What to Do When Baby Gets a Tooth: 1889

teething ring

An ivory and silver teething ring for baby. From http://www.bexfield.co.uk/01/d333.htm

WHAT TO DO

In Case the Baby Gets a Tooth

1. Telegraph at once to his grandfather and maternal aunt.

2. Ask the baby if he really has it, taking care not to address him in English undefiled.

3. Send word to the office that you will not be down to-day.

4. Avoid any jest which requires you to say that baby is now old enough to chews for himself.

5. Make an entry in your diary to the effect that a tooth is born unto you.

6. Do not temper your joy with your pessimistic thoughts as dentist’s bills inspire.

7. Swear off letting the little one chew your watch unless you like your hunting case to have dents in it.

8. Do not ask the child’s mother if she doesn’t think it strange that the other tooth don’t appear.

9. If you are a poor man don’t buy the youngster a silver-backed toothbrush on the strength of the first molar.

10. Do not tell an experienced father that you think it is a wisdom tooth. He will know better, and will probably go home and tell his wife what an unsophisticated cow you are.

11. Do not insist on feeding the boy on beefsteak right away.

12. Do not imagine that, that is the only tooth in the world, and eschew undue personal vanity because of the newcomer. You didn’t grow the tooth. Leave the conceit to this baby.

13. Remember that there are more teeth to come, and do not lavish too much enthusiasm on the first.

14. Make the youngster stop biting the piano legs and newspapers.

15. Never give theatre parties in honor of a first tooth.

16. Get the baby a toy to mark the occasion if you like, but do not move into a more commodious house because of it.

17. Do not waste your money on newspapers to see what they have to say about the new arrival.

18. Do not tell your friends about it more than eight times a day.

19. Do not charge admission to ladies who want to see it, or overestimate its drawing attractions by taking it on a starring tour through the suburbs. There are some things that suburban residents won’t pay to see, and one of them is the first tooth of another man’s baby.

20. If you deposit $100 in the bank in the child’s name, as a reward for his gallant feat, do not draw it out again under six months, if you want to get interest on it.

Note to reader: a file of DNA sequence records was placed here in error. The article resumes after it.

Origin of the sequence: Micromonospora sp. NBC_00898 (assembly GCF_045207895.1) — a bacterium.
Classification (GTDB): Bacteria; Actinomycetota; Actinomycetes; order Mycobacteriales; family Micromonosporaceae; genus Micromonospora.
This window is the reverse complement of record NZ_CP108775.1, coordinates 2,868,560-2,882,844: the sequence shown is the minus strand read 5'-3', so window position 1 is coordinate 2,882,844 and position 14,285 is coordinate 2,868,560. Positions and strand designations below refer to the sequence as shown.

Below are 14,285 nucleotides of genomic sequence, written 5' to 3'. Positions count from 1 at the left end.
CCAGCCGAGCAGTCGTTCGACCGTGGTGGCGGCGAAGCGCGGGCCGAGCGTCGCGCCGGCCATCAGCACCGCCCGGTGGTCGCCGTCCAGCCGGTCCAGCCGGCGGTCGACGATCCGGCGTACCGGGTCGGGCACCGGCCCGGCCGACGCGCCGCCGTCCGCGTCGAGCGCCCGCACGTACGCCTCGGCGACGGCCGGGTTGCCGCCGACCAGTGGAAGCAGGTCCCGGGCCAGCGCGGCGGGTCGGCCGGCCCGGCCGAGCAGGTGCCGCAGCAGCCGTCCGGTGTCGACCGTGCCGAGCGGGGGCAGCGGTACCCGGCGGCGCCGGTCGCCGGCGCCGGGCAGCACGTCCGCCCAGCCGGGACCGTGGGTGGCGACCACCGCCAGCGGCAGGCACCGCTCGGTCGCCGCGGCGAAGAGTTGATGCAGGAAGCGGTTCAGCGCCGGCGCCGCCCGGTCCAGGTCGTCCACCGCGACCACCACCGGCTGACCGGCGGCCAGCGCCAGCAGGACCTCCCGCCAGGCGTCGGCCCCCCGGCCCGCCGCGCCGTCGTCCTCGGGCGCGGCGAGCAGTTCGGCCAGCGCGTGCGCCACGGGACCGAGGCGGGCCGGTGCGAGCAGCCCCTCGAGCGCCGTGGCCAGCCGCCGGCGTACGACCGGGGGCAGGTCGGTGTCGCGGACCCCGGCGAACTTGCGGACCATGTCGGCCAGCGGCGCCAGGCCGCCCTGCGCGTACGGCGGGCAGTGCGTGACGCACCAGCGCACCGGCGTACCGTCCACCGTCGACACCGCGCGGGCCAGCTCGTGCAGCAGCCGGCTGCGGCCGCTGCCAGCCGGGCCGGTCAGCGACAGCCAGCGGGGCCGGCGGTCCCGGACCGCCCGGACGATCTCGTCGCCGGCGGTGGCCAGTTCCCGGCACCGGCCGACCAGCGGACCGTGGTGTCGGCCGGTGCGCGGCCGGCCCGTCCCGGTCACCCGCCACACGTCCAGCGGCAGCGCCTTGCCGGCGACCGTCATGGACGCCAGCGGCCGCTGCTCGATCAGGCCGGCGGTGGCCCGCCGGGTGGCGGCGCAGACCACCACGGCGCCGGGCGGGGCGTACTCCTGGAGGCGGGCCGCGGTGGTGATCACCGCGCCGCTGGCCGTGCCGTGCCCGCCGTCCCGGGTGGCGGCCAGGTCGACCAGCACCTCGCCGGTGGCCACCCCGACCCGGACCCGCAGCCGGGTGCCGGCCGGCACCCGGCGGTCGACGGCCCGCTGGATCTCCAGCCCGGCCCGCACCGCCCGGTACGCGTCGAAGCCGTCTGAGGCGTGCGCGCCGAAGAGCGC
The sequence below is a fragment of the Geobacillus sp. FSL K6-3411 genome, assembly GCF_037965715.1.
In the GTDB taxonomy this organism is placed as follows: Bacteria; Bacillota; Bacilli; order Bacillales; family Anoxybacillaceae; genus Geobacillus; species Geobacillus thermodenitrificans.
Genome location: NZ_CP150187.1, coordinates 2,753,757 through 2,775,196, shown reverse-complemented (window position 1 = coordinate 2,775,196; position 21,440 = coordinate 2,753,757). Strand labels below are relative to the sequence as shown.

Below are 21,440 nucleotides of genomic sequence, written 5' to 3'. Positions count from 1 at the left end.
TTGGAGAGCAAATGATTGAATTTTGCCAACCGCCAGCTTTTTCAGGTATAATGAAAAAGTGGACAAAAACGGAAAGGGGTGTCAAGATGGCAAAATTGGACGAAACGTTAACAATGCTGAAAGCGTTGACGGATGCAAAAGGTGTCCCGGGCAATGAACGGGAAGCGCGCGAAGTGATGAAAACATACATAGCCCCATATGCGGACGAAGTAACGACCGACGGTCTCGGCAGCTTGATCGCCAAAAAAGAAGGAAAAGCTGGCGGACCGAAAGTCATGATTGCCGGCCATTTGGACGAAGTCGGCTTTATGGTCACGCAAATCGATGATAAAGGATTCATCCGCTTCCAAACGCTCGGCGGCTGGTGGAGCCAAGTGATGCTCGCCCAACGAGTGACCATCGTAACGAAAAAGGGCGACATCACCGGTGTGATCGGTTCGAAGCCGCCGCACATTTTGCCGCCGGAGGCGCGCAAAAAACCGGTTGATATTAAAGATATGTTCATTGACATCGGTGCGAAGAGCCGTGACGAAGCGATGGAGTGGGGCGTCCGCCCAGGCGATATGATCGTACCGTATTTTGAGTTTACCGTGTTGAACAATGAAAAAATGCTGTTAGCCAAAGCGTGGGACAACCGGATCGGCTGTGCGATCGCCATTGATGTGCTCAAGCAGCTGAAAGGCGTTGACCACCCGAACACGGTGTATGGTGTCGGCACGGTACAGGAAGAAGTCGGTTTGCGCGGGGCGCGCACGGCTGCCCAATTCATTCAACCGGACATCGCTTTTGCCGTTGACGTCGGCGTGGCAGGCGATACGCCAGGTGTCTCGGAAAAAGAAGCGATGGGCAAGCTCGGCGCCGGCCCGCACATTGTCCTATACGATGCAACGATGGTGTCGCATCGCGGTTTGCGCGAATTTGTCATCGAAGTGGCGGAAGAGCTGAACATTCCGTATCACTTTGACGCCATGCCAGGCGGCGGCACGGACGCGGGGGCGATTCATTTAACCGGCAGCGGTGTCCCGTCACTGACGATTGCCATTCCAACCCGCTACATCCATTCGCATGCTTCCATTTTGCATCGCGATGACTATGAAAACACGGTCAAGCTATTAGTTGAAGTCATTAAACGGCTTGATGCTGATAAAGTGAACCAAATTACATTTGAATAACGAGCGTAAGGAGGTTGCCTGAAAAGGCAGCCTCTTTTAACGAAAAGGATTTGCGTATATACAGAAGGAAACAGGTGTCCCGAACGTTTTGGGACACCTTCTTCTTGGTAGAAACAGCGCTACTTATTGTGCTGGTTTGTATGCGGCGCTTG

21. Do not ask your wife to let you take the tooth down to the club with you to show to the boys. You’ll have to take the baby with you if you do, and if there is one thing that is more out of place than another in a club it is a one-toothed baby.

22. Do not overtax the tooth, and see that baby does not bite off more than he can chew.

23. If the tooth is loose do not pull it out and have it set in a ring, nor must you fasten it in more firmly with stratina. Let nature take its course.

24. Do not be disappointed if the first tooth comes without gold filling in it.

By a judicious observance of the two dozen vital regulations your baby may have a tooth without subjecting the world to any undue excitement and without disturbance to the stock market.

Rocky Mountain News [Denver, CO] 13 February 1889: p. 7

Mrs Daffodil’s Aide-memoire:  To-day is the fanciful holiday “Tooth-fairy Day.” Mrs Daffodil wonders at the celebration of a supernatural entity notorious for breaking and entering and creeping into children’s bedrooms, but perhaps the financial consideration  compensates for its burglarious behaviour. Mrs Daffodil, if she had children, would be standing by with a net.

[This piece originally appeared in this venue on Father’s Day, 2015.]

Mrs Daffodil invites you to join her on the curiously named “Face-book,” where you will find a feast of fashion hints, fads and fancies, and historical anecdotes

You may read about a sentimental succubus, a vengeful seamstress’s ghost, Victorian mourning gone horribly wrong, and, of course, Mrs Daffodil’s efficient tidying up after a distasteful decapitation in A Spot of Bother: Four Macabre Tales.

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